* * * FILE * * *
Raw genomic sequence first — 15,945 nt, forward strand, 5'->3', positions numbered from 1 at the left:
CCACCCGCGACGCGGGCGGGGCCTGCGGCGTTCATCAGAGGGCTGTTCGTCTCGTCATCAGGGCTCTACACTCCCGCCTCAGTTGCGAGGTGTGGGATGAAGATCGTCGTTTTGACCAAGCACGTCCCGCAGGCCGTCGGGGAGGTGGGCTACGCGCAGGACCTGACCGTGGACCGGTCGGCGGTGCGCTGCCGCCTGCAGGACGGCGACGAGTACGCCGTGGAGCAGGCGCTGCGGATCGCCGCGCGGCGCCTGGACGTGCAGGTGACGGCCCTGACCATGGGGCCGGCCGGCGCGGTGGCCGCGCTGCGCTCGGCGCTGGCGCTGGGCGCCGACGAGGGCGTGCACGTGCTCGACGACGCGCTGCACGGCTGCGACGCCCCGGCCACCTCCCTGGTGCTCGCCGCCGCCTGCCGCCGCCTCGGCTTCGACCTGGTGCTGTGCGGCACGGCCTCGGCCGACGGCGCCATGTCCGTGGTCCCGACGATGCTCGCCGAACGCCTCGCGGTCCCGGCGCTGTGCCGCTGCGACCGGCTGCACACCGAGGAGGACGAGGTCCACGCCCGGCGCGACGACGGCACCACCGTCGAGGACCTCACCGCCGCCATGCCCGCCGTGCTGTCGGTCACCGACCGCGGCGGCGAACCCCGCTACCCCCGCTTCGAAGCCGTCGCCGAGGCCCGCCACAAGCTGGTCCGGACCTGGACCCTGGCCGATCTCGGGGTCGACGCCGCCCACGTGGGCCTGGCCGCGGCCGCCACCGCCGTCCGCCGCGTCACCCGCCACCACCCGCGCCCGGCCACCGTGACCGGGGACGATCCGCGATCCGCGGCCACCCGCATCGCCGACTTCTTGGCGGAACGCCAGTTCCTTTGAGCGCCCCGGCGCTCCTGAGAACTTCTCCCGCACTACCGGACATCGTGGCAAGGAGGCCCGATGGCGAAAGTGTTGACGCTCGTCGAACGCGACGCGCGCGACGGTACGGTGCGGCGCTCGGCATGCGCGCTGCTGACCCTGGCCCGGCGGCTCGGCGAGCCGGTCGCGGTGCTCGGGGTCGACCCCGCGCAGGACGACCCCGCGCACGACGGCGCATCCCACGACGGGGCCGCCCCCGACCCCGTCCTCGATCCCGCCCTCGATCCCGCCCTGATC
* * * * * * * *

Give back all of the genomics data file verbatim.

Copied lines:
Raw genomic sequence first — 15,945 nt, forward strand, 5'->3', positions numbered from 1 at the left:
CCACCCGCGACGCGGGCGGGGCCTGCGGCGTTCATCAGAGGGCTGTTCGTCTCGTCATCAGGGCTCTACACTCCCGCCTCAGTTGCGAGGTGTGGGATGAAGATCGTCGTTTTGACCAAGCACGTCCCGCAGGCCGTCGGGGAGGTGGGCTACGCGCAGGACCTGACCGTGGACCGGTCGGCGGTGCGCTGCCGCCTGCAGGACGGCGACGAGTACGCCGTGGAGCAGGCGCTGCGGATCGCCGCGCGGCGCCTGGACGTGCAGGTGACGGCCCTGACCATGGGGCCGGCCGGCGCGGTGGCCGCGCTGCGCTCGGCGCTGGCGCTGGGCGCCGACGAGGGCGTGCACGTGCTCGACGACGCGCTGCACGGCTGCGACGCCCCGGCCACCTCCCTGGTGCTCGCCGCCGCCTGCCGCCGCCTCGGCTTCGACCTGGTGCTGTGCGGCACGGCCTCGGCCGACGGCGCCATGTCCGTGGTCCCGACGATGCTCGCCGAACGCCTCGCGGTCCCGGCGCTGTGCCGCTGCGACCGGCTGCACACCGAGGAGGACGAGGTCCACGCCCGGCGCGACGACGGCACCACCGTCGAGGACCTCACCGCCGCCATGCCCGCCGTGCTGTCGGTCACCGACCGCGGCGGCGAACCCCGCTACCCCCGCTTCGAAGCCGTCGCCGAGGCCCGCCACAAGCTGGTCCGGACCTGGACCCTGGCCGATCTCGGGGTCGACGCCGCCCACGTGGGCCTGGCCGCGGCCGCCACCGCCGTCCGCCGCGTCACCCGCCACCACCCGCGCCCGGCCACCGTGACCGGGGACGATCCGCGATCCGCGGCCACCCGCATCGCCGACTTCTTGGCGGAACGCCAGTTCCTTTGAGCGCCCCGGCGCTCCTGAGAACTTCTCCCGCACTACCGGACATCGTGGCAAGGAGGCCCGATGGCGAAAGTGTTGACGCTCGTCGAACGCGACGCGCGCGACGGTACGGTGCGGCGCTCGGCATGCGCGCTGCTGACCCTGGCCCGGCGGCTCGGCGAGCCGGTCGCGGTGCTCGGGGTCGACCCCGCGCAGGACGACCCCGCGCACGACGGCGCATCCCACGACGGGGCCGCCCCCGACCCCGTCCTCGATCCCGCCCTCGATCCCGCCCTGATC